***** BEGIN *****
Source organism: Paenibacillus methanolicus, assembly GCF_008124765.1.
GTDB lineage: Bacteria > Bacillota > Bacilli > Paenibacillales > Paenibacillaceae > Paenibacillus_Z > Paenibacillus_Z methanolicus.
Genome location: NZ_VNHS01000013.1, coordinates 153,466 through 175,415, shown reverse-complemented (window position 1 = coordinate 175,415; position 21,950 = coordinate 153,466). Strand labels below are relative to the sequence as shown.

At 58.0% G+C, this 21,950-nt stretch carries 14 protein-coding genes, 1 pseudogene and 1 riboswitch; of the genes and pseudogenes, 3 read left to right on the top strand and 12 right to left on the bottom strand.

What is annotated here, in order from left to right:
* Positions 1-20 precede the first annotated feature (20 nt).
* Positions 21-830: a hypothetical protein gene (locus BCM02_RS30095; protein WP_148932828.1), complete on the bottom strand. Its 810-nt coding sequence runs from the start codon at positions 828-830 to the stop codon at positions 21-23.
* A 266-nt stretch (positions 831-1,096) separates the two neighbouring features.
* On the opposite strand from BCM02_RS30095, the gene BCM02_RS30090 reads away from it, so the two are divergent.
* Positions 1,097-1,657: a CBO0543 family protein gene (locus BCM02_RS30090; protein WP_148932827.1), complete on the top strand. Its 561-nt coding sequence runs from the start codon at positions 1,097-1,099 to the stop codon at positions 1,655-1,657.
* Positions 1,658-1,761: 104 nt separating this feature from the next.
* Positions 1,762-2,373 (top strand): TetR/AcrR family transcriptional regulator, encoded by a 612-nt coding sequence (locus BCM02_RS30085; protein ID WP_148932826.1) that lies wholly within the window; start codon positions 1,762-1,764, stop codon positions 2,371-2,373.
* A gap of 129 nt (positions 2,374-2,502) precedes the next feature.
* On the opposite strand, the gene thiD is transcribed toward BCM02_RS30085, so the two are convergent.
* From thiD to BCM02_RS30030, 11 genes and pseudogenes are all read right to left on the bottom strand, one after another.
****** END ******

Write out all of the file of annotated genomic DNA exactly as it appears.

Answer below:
Source organism: Paenibacillus methanolicus, assembly GCF_008124765.1.
GTDB lineage: Bacteria > Bacillota > Bacilli > Paenibacillales > Paenibacillaceae > Paenibacillus_Z > Paenibacillus_Z methanolicus.
Genome location: NZ_VNHS01000013.1, coordinates 153,466 through 175,415, shown reverse-complemented (window position 1 = coordinate 175,415; position 21,950 = coordinate 153,466). Strand labels below are relative to the sequence as shown.

At 58.0% G+C, this 21,950-nt stretch carries 14 protein-coding genes, 1 pseudogene and 1 riboswitch; of the genes and pseudogenes, 3 read left to right on the top strand and 12 right to left on the bottom strand.

What is annotated here, in order from left to right:
* Positions 1-20 precede the first annotated feature (20 nt).
* Positions 21-830: a hypothetical protein gene (locus BCM02_RS30095; protein WP_148932828.1), complete on the bottom strand. Its 810-nt coding sequence runs from the start codon at positions 828-830 to the stop codon at positions 21-23.
* A 266-nt stretch (positions 831-1,096) separates the two neighbouring features.
* On the opposite strand from BCM02_RS30095, the gene BCM02_RS30090 reads away from it, so the two are divergent.
* Positions 1,097-1,657: a CBO0543 family protein gene (locus BCM02_RS30090; protein WP_148932827.1), complete on the top strand. Its 561-nt coding sequence runs from the start codon at positions 1,097-1,099 to the stop codon at positions 1,655-1,657.
* Positions 1,658-1,761: 104 nt separating this feature from the next.
* Positions 1,762-2,373 (top strand): TetR/AcrR family transcriptional regulator, encoded by a 612-nt coding sequence (locus BCM02_RS30085; protein ID WP_148932826.1) that lies wholly within the window; start codon positions 1,762-1,764, stop codon positions 2,371-2,373.
* A gap of 129 nt (positions 2,374-2,502) precedes the next feature.
* On the opposite strand, the gene thiD is transcribed toward BCM02_RS30085, so the two are convergent.
* From thiD to BCM02_RS30030, 11 genes and pseudogenes are all read right to left on the bottom strand, one after another.